Heartfelt Letter Penned by Woman to Puppy Mill Breeder

Theresa put in her effort within the time she had with Lily to compensate for the years of mistreatment and neglect the poor pup endured in the puppy factory.

Have you ever yearned for a chance to confront those, for your dogs suffering? In memory of her greyhound named Lily who became a symbol of the cruelty and neglect suffered by dogs in mills Theresa Strader established the National Mill Dog Rescue back in 2007.

Lily had spent her seven years as a breeding dog enduring a life of confinement. The website tells us her story; "Lilys days were consumed within a cold wire cage located in an foul smelling barn." She was deprived of exercise and social interaction trapped within her surroundings. Lily was forced to produce litter after litter without respite; another breeding machine valued solely for her ability to produce puppies.

Prior to being rescued Lily had endured an onslaught of abuse driven by profit. The image used was sourced from National Mill Dog Rescue.

Sadly Lilys life came to an end, at the age of seven. Throughout her existence she received care which greatly saddened everyone involved.
Years of neglect, poor quality food lack of water bottles, for rabbits and a shortage of chew toys have led to decay in the roof of Lilys mouth and mandible. Additionally her chest was covered with lumps. She was fearful of people.

Finally Lily received the attention and love that she deserved. The image source is National Mill Dog Rescue.

Lily found refuge from the reception in May 2008 when she was embraced by her loving father and family. This happened fifteen months after her rescue.

In an attempt to make a difference for Lilys life Thersea wrote a letter addressing Lilys breeder. However we hope this letter will also resonate with anyone involved in breeding or selling dogs in mills.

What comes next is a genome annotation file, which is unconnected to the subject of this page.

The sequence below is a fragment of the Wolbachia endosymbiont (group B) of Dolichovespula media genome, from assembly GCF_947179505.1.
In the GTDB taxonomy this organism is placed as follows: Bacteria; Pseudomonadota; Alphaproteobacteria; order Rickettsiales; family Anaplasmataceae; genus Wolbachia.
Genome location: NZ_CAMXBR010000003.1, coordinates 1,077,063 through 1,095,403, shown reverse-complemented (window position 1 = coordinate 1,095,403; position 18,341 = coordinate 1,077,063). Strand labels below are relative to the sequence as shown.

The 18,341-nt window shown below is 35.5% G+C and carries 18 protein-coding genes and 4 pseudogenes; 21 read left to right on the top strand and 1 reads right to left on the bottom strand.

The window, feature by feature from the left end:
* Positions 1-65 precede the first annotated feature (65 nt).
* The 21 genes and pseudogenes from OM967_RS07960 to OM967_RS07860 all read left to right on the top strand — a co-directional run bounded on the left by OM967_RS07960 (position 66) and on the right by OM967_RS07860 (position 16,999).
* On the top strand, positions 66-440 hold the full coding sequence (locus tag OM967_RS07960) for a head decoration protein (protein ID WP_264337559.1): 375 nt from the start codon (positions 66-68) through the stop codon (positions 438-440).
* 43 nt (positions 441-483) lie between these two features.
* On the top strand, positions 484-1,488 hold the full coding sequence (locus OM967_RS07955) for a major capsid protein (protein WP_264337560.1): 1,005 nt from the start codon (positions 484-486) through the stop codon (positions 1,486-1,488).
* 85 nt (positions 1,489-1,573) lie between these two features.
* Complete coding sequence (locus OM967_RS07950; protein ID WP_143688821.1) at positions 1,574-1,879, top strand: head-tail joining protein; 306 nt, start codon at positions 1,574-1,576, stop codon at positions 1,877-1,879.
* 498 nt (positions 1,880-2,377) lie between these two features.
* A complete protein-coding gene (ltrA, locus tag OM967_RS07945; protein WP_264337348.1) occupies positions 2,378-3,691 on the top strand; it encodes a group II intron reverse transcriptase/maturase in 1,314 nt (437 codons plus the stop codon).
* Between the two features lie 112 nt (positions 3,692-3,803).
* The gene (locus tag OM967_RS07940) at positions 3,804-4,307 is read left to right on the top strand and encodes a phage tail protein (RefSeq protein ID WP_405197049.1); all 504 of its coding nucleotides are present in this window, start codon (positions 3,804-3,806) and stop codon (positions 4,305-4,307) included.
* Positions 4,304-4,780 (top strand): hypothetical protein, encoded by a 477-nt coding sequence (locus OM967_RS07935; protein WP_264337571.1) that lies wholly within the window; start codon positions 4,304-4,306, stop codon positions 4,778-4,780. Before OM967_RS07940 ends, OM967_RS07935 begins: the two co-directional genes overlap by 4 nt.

The following letter has been shared with permission from the National Mill Dog Rescue and can be found here; [link to the rescue].

It has been fifteen months since our encounter. You may not remember much about me; all we met on your property in your world. However pieces of your universe have become parts of mine since that day. For this reason myself along, with others are truly grateful.

In February 2007 I received an email with the line "50 Greyhounds, in need" along with a phone number. Being a fan of the breed I decided to give the number a call and find out how I could help. Now let me tell you what happened next.

On February 17 2007 it was announced that after over 40 years in operation the kennel was going to shut down. Finally it was time for them to retire and take a break. On that day they were going to auction off 561 dogs, including 49 Greyhounds. It was clear to me that I had to step and lend a hand.. Honestly speaking I had no idea what would unfold during this process. Considering transportation limitations it became apparent that if those pups were going to be saved I might have to make the journey myself down to Lamar. So on February 16th my daughter and I set off for Missouri.